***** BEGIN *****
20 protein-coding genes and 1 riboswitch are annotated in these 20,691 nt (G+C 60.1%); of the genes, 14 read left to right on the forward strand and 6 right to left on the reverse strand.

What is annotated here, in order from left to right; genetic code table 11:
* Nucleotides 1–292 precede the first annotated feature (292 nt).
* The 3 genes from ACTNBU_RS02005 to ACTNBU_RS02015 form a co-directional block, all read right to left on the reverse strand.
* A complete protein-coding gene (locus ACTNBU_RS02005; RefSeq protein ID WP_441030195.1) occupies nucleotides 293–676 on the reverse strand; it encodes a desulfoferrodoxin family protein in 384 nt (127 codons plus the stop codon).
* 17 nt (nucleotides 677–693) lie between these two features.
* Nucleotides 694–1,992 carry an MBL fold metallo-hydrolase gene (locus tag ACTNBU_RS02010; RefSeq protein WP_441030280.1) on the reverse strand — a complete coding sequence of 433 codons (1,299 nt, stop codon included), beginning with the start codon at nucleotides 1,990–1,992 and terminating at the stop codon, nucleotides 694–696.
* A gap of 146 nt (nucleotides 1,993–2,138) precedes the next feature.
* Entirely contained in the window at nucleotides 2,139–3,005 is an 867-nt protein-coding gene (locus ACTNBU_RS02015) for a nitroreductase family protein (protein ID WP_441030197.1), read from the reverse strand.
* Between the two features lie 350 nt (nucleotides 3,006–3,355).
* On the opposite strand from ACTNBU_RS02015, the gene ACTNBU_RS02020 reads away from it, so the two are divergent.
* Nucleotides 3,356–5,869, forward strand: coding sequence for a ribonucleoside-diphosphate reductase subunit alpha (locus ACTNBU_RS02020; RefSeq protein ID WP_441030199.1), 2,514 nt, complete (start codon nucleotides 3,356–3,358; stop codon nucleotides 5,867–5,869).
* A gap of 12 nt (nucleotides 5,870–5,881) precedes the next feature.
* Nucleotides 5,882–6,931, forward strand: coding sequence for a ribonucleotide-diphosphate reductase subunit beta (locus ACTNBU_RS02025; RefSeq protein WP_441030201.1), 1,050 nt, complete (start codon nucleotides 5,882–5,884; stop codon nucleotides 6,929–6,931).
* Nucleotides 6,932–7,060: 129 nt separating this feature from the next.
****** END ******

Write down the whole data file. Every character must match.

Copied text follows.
20 protein-coding genes and 1 riboswitch are annotated in these 20,691 nt (G+C 60.1%); of the genes, 14 read left to right on the forward strand and 6 right to left on the reverse strand.

What is annotated here, in order from left to right; genetic code table 11:
* Nucleotides 1–292 precede the first annotated feature (292 nt).
* The 3 genes from ACTNBU_RS02005 to ACTNBU_RS02015 form a co-directional block, all read right to left on the reverse strand.
* A complete protein-coding gene (locus ACTNBU_RS02005; RefSeq protein ID WP_441030195.1) occupies nucleotides 293–676 on the reverse strand; it encodes a desulfoferrodoxin family protein in 384 nt (127 codons plus the stop codon).
* 17 nt (nucleotides 677–693) lie between these two features.
* Nucleotides 694–1,992 carry an MBL fold metallo-hydrolase gene (locus tag ACTNBU_RS02010; RefSeq protein WP_441030280.1) on the reverse strand — a complete coding sequence of 433 codons (1,299 nt, stop codon included), beginning with the start codon at nucleotides 1,990–1,992 and terminating at the stop codon, nucleotides 694–696.
* A gap of 146 nt (nucleotides 1,993–2,138) precedes the next feature.
* Entirely contained in the window at nucleotides 2,139–3,005 is an 867-nt protein-coding gene (locus ACTNBU_RS02015) for a nitroreductase family protein (protein ID WP_441030197.1), read from the reverse strand.
* Between the two features lie 350 nt (nucleotides 3,006–3,355).
* On the opposite strand from ACTNBU_RS02015, the gene ACTNBU_RS02020 reads away from it, so the two are divergent.
* Nucleotides 3,356–5,869, forward strand: coding sequence for a ribonucleoside-diphosphate reductase subunit alpha (locus ACTNBU_RS02020; RefSeq protein ID WP_441030199.1), 2,514 nt, complete (start codon nucleotides 3,356–3,358; stop codon nucleotides 5,867–5,869).
* A gap of 12 nt (nucleotides 5,870–5,881) precedes the next feature.
* Nucleotides 5,882–6,931, forward strand: coding sequence for a ribonucleotide-diphosphate reductase subunit beta (locus ACTNBU_RS02025; RefSeq protein WP_441030201.1), 1,050 nt, complete (start codon nucleotides 5,882–5,884; stop codon nucleotides 6,929–6,931).
* Nucleotides 6,932–7,060: 129 nt separating this feature from the next.